Shandaken finally joins Scenic Byway Project

By Jay Braman Jr.
The controversial Route 28 Scenic Byway Plan squeaked by to adoption by the Town of Shandaken Monday night with a 3-2 vote in favor of the measure.

After months of dormancy, a resolution to support the plan suddenly appeared at the town board meeting. There was little discussion on the matter, with only Councilman Vincent Bernstein explaining his reasons for not supporting the plan.

Fear loss of “Home Rule’
Bernstein said that he discussed it with councilman Alfie Higley, who also voted against the measure, and was convinced that participating in the federal program would lead to a loss of home rule. He said that Higley, who did not speak on the matter Monday night, had recently visited an area in Arizona with a scenic byway designation and Higley’s investigation led him to conclude that there were indeed home rules issues for those communities.

Regardless, Shandaken Supervisor Rob Stanley was joined by board members Doris Bartlett and Jack Jordan in support of the measure, which read, in part, as follows.

NOW, THEREFORE, BE IT RESOLVED, that the Town of Shandaken supports the designation of the Catskill Mountains Scenic Byway as defined above and in the Catskill Mountains Scenic Byway Corridor Management Plan and adopts said plan which includes programs for stewardship and enhancement of the scenic byway and guidance to manage future activities along its corridor;

The specifics
BE IT FURTHER RESOLVED, that the Town of Shandaken confirms that they will not issue building permits or any other permits or other permission to construct new off-premise outdoor advertising signs along the designated Byway route; that off-premise tourism oriented directional signage on state highways will be in compliance with the NYS Department of Transportation’s Tourist Oriented Destination Sign (TODS) program, and that off-premise directional signage on any County and local roads along the designated Byway route will be consistent with the state TODS program; and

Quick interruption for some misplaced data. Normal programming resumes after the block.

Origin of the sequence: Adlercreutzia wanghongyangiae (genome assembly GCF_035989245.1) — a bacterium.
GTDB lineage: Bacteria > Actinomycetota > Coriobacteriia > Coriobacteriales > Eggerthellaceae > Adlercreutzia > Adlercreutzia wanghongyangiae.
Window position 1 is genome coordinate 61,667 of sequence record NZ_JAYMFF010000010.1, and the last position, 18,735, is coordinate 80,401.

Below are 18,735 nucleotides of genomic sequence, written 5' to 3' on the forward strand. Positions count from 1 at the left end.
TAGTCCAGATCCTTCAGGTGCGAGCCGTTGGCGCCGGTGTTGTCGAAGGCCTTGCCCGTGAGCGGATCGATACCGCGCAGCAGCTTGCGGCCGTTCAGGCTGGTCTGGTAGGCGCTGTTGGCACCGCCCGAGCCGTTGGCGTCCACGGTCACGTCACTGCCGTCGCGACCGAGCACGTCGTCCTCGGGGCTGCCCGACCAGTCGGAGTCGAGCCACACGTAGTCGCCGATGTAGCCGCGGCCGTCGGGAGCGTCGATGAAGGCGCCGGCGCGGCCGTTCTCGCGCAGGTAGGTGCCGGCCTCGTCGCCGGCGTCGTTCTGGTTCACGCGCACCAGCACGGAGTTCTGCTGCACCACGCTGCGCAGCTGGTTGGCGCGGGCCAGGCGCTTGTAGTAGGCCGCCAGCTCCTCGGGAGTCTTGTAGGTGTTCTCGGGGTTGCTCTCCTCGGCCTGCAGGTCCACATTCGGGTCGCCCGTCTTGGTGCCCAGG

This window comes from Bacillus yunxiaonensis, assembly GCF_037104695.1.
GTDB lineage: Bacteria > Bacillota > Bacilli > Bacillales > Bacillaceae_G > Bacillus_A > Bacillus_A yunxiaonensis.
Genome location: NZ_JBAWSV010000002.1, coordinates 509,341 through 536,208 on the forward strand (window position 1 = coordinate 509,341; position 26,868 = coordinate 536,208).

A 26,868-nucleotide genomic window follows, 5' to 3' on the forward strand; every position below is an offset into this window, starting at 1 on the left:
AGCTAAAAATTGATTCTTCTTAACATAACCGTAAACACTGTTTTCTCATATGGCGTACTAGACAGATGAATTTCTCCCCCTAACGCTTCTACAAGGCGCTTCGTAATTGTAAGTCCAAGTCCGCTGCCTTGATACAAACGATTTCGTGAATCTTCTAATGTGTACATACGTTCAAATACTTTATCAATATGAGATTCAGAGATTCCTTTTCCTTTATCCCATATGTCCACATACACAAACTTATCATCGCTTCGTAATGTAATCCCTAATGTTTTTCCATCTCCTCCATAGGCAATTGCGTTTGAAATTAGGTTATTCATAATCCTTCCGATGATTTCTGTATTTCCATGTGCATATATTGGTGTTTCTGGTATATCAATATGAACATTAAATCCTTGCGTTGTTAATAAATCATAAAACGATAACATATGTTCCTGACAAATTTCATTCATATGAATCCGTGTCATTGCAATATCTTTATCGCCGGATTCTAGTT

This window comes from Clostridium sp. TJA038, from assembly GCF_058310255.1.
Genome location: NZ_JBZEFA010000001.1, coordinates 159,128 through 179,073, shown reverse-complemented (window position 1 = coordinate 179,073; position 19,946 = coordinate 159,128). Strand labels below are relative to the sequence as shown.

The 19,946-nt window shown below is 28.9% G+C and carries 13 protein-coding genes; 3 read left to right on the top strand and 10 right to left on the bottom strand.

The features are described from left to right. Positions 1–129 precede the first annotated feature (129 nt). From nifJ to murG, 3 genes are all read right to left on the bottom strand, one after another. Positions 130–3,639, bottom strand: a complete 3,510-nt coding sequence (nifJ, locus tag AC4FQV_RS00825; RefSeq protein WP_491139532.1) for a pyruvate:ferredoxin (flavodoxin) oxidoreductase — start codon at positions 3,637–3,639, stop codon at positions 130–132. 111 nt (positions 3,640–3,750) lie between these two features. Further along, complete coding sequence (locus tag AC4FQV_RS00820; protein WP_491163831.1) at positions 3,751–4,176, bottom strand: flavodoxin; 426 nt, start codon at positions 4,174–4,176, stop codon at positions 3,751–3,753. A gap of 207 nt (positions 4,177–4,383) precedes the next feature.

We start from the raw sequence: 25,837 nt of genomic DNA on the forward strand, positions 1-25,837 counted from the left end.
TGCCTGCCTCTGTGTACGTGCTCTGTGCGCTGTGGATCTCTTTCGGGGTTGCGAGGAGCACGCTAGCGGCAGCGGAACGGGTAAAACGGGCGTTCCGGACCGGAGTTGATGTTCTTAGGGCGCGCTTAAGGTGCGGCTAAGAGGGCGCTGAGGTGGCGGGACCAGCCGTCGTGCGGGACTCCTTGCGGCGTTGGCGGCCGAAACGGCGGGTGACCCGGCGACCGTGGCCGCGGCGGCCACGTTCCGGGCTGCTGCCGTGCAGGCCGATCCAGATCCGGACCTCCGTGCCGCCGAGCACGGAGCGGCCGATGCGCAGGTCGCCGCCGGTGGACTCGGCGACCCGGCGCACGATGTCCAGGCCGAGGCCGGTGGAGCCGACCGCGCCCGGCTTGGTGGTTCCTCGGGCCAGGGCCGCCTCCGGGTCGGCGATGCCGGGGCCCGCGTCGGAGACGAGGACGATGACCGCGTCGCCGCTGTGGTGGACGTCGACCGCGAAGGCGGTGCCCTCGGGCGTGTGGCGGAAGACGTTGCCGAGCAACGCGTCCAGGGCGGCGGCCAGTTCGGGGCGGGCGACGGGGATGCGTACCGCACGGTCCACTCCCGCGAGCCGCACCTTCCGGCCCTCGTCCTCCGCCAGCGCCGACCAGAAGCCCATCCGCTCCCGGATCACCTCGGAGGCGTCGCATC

BE IT FURTHER RESOLVED, that the Town of Shandaken will work in partnership with the six other municipalities of the Central Catskills Collaborative and local and regional stakeholders in order to support future Byway program development and collaborate with these interested entities to explore opportunities for cooperation and methods to advance the Scenic Byway.

Multiple communities
Plans for a Scenic Byway designation for a 50-mile chunk of the Route 28 corridor have not only been bogged down in the eastern portion of the region, but one community has already officially opted out of the program.

Seven municipalities fall within the area, starting on the western end in Delaware County with the town of Andes, then covering the town of Middletown and the villages of Margaretville and Fleischmanns. To the east, in Ulster County, the towns of Shandaken, Olive and Hurley round out the group.

All four Delaware County communities have officially endorsed the Byway plan, but in Ulster County endorsements were uncertain.

It was the Town of Hurley that opted out of the plan. The town that was the gateway, sandwiched between Kingston and Olive, Hurley voted to drop out of the Byway last year due to concerns over a loss of home rule when it comes to land use along the Route 28 corridor.

Monday night’s action in Shandaken followed several months of debate over the issue, with supporters of the byway plan shouting long and loud that there would not be any loss of home rule. Supporters also insist that a Scenic Byway designation would open up opportunities for grant funds to pay for projects that would enhance the communities along the highway corridor, as well as several miles of Route 214 in Phoenicia and Route 42 in Shandaken.

Now only the Town of Olive remains undecided. A vote in that town is expected next week.